Minister of Endowments Mohamed Gomaa said there will be no loudspeakers or microphones used in the Taraweeh prayers, a nightly prayer performed only during Ramadan.
Gomaa explained his decision by saying that these speakers distract worshippers, stressing that it will prevent mixing of preachers’ voices from different mosques.
After he had announced the ban, Gomaa was criticized by several parliamentarians. MP Ameen Massoud filed an urgent statement to the parliament’s speaker Ali Abdul Aal, calling on Gomaa to decline the new decision.
Massoud claimed that loudspeakers are used all across the Islamic world and not only in Egypt; they are only used in Islamic mosques including Mecca and Al-Madina. He further added that such a decision will provoke Muslims.
Conversely, MP Abdel Moneim Al-Eleimy supported the decision, saying that using speakers and microphones are not Islamic rituals. Al-Eleimy continued that these microphones cause noise pollution.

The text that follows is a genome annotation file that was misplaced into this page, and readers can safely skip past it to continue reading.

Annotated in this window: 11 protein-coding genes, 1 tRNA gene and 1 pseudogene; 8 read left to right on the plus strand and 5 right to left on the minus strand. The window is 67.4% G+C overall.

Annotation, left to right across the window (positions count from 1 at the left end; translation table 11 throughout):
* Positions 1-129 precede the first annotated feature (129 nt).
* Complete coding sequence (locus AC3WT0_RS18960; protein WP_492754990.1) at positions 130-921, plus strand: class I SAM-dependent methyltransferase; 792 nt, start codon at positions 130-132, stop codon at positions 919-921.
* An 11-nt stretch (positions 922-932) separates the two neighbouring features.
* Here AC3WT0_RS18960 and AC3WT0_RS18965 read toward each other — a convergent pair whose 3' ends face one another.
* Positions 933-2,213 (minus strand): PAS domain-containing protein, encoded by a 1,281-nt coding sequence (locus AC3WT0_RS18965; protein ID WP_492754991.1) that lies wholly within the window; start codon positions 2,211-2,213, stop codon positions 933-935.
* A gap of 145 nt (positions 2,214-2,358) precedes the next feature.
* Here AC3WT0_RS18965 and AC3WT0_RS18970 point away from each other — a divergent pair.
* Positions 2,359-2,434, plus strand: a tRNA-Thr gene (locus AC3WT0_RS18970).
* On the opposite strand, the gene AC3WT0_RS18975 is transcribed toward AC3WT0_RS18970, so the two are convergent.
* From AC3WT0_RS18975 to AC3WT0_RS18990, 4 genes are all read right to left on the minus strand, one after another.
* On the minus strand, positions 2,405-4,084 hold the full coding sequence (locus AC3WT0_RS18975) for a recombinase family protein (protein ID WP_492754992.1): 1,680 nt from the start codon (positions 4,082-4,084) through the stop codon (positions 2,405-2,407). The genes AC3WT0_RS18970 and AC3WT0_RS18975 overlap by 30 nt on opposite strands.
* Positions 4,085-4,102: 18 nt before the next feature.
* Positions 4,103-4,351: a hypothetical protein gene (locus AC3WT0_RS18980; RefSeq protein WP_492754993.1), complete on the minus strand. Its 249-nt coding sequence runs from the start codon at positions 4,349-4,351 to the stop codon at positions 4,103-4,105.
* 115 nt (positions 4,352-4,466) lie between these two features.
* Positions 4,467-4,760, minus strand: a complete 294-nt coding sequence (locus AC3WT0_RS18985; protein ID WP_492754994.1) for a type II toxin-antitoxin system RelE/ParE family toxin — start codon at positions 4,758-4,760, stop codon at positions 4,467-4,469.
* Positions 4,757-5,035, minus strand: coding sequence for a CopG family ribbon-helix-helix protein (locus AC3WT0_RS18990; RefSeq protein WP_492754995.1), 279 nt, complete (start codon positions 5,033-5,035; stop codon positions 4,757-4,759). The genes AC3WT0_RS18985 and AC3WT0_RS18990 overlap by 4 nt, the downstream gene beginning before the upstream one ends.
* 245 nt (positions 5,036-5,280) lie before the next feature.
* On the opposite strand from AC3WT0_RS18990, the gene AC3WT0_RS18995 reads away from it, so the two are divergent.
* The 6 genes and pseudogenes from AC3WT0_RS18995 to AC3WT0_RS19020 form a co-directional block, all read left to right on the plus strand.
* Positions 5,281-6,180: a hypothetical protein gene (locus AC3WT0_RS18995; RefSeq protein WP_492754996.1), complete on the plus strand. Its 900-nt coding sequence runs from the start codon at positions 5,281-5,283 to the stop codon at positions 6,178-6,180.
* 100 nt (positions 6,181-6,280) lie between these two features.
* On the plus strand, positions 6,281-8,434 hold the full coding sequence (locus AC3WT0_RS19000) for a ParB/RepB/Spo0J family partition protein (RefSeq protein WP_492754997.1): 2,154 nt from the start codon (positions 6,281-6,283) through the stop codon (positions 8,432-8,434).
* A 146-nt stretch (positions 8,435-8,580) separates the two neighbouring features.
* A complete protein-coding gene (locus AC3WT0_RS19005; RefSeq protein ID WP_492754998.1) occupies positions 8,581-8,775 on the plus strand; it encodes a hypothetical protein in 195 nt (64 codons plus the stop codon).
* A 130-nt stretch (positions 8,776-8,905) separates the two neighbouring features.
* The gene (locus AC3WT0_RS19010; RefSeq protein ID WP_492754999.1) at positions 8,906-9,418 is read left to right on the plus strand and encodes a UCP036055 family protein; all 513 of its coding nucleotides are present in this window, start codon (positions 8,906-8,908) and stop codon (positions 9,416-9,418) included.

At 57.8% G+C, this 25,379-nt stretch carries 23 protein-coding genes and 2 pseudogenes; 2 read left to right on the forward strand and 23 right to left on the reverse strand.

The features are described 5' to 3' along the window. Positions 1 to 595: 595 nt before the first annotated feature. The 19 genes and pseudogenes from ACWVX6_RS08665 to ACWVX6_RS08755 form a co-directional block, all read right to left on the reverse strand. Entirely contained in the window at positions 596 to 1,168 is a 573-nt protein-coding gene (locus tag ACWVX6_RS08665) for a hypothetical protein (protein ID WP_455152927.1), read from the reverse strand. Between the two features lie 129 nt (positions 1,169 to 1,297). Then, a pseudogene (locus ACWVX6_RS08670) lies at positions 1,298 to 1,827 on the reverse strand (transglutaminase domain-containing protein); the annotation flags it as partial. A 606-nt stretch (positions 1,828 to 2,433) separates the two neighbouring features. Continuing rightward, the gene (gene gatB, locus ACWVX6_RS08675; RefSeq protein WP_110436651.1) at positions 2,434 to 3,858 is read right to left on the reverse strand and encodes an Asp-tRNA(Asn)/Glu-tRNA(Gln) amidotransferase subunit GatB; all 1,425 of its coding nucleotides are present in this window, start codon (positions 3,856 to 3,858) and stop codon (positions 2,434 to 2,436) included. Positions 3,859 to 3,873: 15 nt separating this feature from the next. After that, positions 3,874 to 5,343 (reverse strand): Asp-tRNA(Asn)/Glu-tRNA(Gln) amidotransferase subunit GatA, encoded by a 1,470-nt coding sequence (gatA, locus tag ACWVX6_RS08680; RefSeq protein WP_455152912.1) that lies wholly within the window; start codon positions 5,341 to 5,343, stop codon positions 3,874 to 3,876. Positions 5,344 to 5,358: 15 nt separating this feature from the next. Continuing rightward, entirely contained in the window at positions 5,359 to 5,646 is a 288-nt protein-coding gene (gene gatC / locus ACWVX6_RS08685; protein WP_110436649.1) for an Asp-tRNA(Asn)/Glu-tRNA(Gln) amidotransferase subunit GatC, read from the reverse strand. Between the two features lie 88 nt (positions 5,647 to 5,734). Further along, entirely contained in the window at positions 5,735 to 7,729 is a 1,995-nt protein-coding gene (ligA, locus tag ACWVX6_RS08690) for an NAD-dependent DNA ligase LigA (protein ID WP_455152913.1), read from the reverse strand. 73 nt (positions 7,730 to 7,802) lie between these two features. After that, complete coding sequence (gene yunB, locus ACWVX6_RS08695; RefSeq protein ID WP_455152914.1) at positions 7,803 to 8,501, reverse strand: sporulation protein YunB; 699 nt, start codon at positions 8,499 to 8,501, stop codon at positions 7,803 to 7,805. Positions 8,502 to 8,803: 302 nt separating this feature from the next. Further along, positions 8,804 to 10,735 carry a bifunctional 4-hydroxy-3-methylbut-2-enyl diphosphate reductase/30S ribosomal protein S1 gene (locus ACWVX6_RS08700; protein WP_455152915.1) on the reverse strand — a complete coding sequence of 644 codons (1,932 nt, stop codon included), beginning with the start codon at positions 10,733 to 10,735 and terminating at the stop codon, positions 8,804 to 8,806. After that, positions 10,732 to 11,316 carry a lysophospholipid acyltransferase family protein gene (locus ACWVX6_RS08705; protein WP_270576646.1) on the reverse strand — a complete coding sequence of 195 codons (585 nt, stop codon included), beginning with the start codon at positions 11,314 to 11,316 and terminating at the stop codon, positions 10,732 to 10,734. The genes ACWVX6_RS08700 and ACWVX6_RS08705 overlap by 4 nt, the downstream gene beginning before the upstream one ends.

During a TV Interview, Gomaa said that decision that stirred controversy was originally issued last year, and internal speakers of mosques will be used to prevent any noise and the ministry will not step back from its decision. He asserted that this decision complies with the Islamic Sharia and doesn’t violate any of its teachings.
MP Gamal Abbas said that the new decision will stir controversy within the public, and reciting the Quran through loudspeakers will not annoy citizens, but rather “heal their human soul”. Abbas asserted that Copts themselves are not endorsing this decision.
Several MPs demanded Gomaa be summoned to explain the decision.